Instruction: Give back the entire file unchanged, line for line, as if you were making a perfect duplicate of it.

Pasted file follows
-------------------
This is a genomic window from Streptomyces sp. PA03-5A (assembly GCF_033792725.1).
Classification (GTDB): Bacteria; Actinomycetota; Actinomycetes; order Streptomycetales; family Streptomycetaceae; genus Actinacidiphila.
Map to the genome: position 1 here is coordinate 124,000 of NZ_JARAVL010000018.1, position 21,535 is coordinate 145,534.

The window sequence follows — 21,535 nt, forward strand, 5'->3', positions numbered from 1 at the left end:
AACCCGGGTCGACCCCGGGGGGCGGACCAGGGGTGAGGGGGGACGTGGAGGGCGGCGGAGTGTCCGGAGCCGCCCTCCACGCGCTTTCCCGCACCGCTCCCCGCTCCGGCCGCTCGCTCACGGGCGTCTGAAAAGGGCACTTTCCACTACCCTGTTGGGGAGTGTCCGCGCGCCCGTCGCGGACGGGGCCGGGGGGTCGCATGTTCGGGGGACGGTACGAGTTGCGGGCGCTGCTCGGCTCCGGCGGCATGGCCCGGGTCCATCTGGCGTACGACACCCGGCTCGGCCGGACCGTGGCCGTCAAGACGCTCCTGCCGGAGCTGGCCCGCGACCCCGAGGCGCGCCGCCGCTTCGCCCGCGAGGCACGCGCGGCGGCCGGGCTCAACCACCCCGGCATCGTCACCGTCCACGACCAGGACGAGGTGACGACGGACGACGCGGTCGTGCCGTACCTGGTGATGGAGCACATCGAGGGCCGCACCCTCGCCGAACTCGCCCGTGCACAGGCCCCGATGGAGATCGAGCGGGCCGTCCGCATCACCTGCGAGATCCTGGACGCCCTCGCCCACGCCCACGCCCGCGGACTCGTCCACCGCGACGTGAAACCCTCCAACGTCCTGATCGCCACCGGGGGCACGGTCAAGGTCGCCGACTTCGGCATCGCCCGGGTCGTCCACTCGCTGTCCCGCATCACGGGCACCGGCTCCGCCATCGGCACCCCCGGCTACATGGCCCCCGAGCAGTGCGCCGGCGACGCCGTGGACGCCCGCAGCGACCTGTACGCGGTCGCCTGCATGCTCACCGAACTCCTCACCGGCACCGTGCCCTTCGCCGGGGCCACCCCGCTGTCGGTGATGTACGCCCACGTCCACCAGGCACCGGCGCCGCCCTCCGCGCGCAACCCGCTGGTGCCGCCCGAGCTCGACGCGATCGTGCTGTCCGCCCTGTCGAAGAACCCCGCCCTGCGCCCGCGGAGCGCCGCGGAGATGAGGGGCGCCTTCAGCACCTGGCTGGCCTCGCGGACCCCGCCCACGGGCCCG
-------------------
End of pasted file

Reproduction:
This is a genomic window from Streptomyces sp. PA03-5A (assembly GCF_033792725.1).
Classification (GTDB): Bacteria; Actinomycetota; Actinomycetes; order Streptomycetales; family Streptomycetaceae; genus Actinacidiphila.
Map to the genome: position 1 here is coordinate 124,000 of NZ_JARAVL010000018.1, position 21,535 is coordinate 145,534.

The window sequence follows — 21,535 nt, forward strand, 5'->3', positions numbered from 1 at the left end:
AACCCGGGTCGACCCCGGGGGGCGGACCAGGGGTGAGGGGGGACGTGGAGGGCGGCGGAGTGTCCGGAGCCGCCCTCCACGCGCTTTCCCGCACCGCTCCCCGCTCCGGCCGCTCGCTCACGGGCGTCTGAAAAGGGCACTTTCCACTACCCTGTTGGGGAGTGTCCGCGCGCCCGTCGCGGACGGGGCCGGGGGGTCGCATGTTCGGGGGACGGTACGAGTTGCGGGCGCTGCTCGGCTCCGGCGGCATGGCCCGGGTCCATCTGGCGTACGACACCCGGCTCGGCCGGACCGTGGCCGTCAAGACGCTCCTGCCGGAGCTGGCCCGCGACCCCGAGGCGCGCCGCCGCTTCGCCCGCGAGGCACGCGCGGCGGCCGGGCTCAACCACCCCGGCATCGTCACCGTCCACGACCAGGACGAGGTGACGACGGACGACGCGGTCGTGCCGTACCTGGTGATGGAGCACATCGAGGGCCGCACCCTCGCCGAACTCGCCCGTGCACAGGCCCCGATGGAGATCGAGCGGGCCGTCCGCATCACCTGCGAGATCCTGGACGCCCTCGCCCACGCCCACGCCCGCGGACTCGTCCACCGCGACGTGAAACCCTCCAACGTCCTGATCGCCACCGGGGGCACGGTCAAGGTCGCCGACTTCGGCATCGCCCGGGTCGTCCACTCGCTGTCCCGCATCACGGGCACCGGCTCCGCCATCGGCACCCCCGGCTACATGGCCCCCGAGCAGTGCGCCGGCGACGCCGTGGACGCCCGCAGCGACCTGTACGCGGTCGCCTGCATGCTCACCGAACTCCTCACCGGCACCGTGCCCTTCGCCGGGGCCACCCCGCTGTCGGTGATGTACGCCCACGTCCACCAGGCACCGGCGCCGCCCTCCGCGCGCAACCCGCTGGTGCCGCCCGAGCTCGACGCGATCGTGCTGTCCGCCCTGTCGAAGAACCCCGCCCTGCGCCCGCGGAGCGCCGCGGAGATGAGGGGCGCCTTCAGCACCTGGCTGGCCTCGCGGACCCCGCCCACGGGCCCG